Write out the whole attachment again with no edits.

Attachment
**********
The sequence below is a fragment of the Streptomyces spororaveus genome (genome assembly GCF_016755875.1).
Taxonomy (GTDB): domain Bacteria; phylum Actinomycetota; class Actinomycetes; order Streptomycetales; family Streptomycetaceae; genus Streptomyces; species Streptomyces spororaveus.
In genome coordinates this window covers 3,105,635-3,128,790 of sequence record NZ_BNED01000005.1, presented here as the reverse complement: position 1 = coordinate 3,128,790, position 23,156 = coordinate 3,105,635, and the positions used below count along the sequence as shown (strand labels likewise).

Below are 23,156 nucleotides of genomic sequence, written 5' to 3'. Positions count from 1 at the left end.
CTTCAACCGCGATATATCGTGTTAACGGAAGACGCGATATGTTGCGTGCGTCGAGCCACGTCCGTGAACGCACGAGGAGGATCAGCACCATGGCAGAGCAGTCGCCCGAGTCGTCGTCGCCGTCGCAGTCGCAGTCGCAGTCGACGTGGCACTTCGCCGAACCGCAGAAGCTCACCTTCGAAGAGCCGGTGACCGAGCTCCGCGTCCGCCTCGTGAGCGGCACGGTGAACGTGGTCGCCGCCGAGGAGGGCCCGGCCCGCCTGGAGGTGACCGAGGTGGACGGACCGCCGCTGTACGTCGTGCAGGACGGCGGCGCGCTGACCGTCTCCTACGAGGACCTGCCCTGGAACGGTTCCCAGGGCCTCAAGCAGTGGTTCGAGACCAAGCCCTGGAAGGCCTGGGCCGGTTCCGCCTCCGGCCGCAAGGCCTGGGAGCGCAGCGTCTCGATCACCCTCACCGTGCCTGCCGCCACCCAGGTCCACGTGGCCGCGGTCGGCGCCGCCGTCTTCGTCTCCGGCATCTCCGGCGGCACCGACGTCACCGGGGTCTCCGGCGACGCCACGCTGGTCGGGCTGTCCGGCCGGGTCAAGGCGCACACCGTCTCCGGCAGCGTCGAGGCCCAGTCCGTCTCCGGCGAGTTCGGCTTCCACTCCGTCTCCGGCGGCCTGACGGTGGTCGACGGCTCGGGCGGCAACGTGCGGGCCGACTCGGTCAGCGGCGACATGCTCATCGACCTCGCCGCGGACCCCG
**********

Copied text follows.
The sequence below is a fragment of the Streptomyces spororaveus genome (genome assembly GCF_016755875.1).
Taxonomy (GTDB): domain Bacteria; phylum Actinomycetota; class Actinomycetes; order Streptomycetales; family Streptomycetaceae; genus Streptomyces; species Streptomyces spororaveus.
In genome coordinates this window covers 3,105,635-3,128,790 of sequence record NZ_BNED01000005.1, presented here as the reverse complement: position 1 = coordinate 3,128,790, position 23,156 = coordinate 3,105,635, and the positions used below count along the sequence as shown (strand labels likewise).

Below are 23,156 nucleotides of genomic sequence, written 5' to 3'. Positions count from 1 at the left end.
CTTCAACCGCGATATATCGTGTTAACGGAAGACGCGATATGTTGCGTGCGTCGAGCCACGTCCGTGAACGCACGAGGAGGATCAGCACCATGGCAGAGCAGTCGCCCGAGTCGTCGTCGCCGTCGCAGTCGCAGTCGCAGTCGACGTGGCACTTCGCCGAACCGCAGAAGCTCACCTTCGAAGAGCCGGTGACCGAGCTCCGCGTCCGCCTCGTGAGCGGCACGGTGAACGTGGTCGCCGCCGAGGAGGGCCCGGCCCGCCTGGAGGTGACCGAGGTGGACGGACCGCCGCTGTACGTCGTGCAGGACGGCGGCGCGCTGACCGTCTCCTACGAGGACCTGCCCTGGAACGGTTCCCAGGGCCTCAAGCAGTGGTTCGAGACCAAGCCCTGGAAGGCCTGGGCCGGTTCCGCCTCCGGCCGCAAGGCCTGGGAGCGCAGCGTCTCGATCACCCTCACCGTGCCTGCCGCCACCCAGGTCCACGTGGCCGCGGTCGGCGCCGCCGTCTTCGTCTCCGGCATCTCCGGCGGCACCGACGTCACCGGGGTCTCCGGCGACGCCACGCTGGTCGGGCTGTCCGGCCGGGTCAAGGCGCACACCGTCTCCGGCAGCGTCGAGGCCCAGTCCGTCTCCGGCGAGTTCGGCTTCCACTCCGTCTCCGGCGGCCTGACGGTGGTCGACGGCTCGGGCGGCAACGTGCGGGCCGACTCGGTCAGCGGCGACATGCTCATCGACCTCGCCGCGGACCCCG